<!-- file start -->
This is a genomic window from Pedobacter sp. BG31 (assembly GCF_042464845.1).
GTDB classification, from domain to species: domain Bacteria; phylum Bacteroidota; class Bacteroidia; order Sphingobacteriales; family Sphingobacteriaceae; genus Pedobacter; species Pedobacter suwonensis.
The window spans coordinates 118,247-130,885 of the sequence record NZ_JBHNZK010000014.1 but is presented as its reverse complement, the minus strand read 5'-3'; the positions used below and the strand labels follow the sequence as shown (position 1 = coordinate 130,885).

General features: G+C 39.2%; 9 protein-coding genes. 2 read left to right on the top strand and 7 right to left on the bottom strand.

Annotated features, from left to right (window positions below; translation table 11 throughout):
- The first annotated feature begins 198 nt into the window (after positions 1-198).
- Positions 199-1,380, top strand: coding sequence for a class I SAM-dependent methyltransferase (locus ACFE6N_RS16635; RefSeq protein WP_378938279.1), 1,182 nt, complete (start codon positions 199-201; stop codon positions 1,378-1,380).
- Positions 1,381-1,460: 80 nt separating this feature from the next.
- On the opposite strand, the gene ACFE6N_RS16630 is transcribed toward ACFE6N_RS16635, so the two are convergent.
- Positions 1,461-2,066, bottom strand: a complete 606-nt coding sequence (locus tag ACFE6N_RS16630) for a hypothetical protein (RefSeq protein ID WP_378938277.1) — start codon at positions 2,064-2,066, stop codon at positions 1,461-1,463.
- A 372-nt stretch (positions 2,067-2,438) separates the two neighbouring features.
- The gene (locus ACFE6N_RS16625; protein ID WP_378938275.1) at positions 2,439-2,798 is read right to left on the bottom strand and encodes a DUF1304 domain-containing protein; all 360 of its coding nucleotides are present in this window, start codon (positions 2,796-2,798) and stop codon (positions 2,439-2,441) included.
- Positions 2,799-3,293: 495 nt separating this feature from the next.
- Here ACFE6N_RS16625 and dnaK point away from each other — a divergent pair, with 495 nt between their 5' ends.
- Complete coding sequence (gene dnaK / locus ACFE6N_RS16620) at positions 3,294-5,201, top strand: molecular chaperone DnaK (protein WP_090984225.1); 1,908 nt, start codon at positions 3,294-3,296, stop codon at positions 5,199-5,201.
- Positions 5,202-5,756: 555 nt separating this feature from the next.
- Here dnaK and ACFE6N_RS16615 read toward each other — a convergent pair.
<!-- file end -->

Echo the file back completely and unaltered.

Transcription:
This is a genomic window from Pedobacter sp. BG31 (assembly GCF_042464845.1).
GTDB classification, from domain to species: domain Bacteria; phylum Bacteroidota; class Bacteroidia; order Sphingobacteriales; family Sphingobacteriaceae; genus Pedobacter; species Pedobacter suwonensis.
The window spans coordinates 118,247-130,885 of the sequence record NZ_JBHNZK010000014.1 but is presented as its reverse complement, the minus strand read 5'-3'; the positions used below and the strand labels follow the sequence as shown (position 1 = coordinate 130,885).

General features: G+C 39.2%; 9 protein-coding genes. 2 read left to right on the top strand and 7 right to left on the bottom strand.

Annotated features, from left to right (window positions below; translation table 11 throughout):
- The first annotated feature begins 198 nt into the window (after positions 1-198).
- Positions 199-1,380, top strand: coding sequence for a class I SAM-dependent methyltransferase (locus ACFE6N_RS16635; RefSeq protein WP_378938279.1), 1,182 nt, complete (start codon positions 199-201; stop codon positions 1,378-1,380).
- Positions 1,381-1,460: 80 nt separating this feature from the next.
- On the opposite strand, the gene ACFE6N_RS16630 is transcribed toward ACFE6N_RS16635, so the two are convergent.
- Positions 1,461-2,066, bottom strand: a complete 606-nt coding sequence (locus tag ACFE6N_RS16630) for a hypothetical protein (RefSeq protein ID WP_378938277.1) — start codon at positions 2,064-2,066, stop codon at positions 1,461-1,463.
- A 372-nt stretch (positions 2,067-2,438) separates the two neighbouring features.
- The gene (locus ACFE6N_RS16625; protein ID WP_378938275.1) at positions 2,439-2,798 is read right to left on the bottom strand and encodes a DUF1304 domain-containing protein; all 360 of its coding nucleotides are present in this window, start codon (positions 2,796-2,798) and stop codon (positions 2,439-2,441) included.
- Positions 2,799-3,293: 495 nt separating this feature from the next.
- Here ACFE6N_RS16625 and dnaK point away from each other — a divergent pair, with 495 nt between their 5' ends.
- Complete coding sequence (gene dnaK / locus ACFE6N_RS16620) at positions 3,294-5,201, top strand: molecular chaperone DnaK (protein WP_090984225.1); 1,908 nt, start codon at positions 3,294-3,296, stop codon at positions 5,199-5,201.
- Positions 5,202-5,756: 555 nt separating this feature from the next.
- Here dnaK and ACFE6N_RS16615 read toward each other — a convergent pair.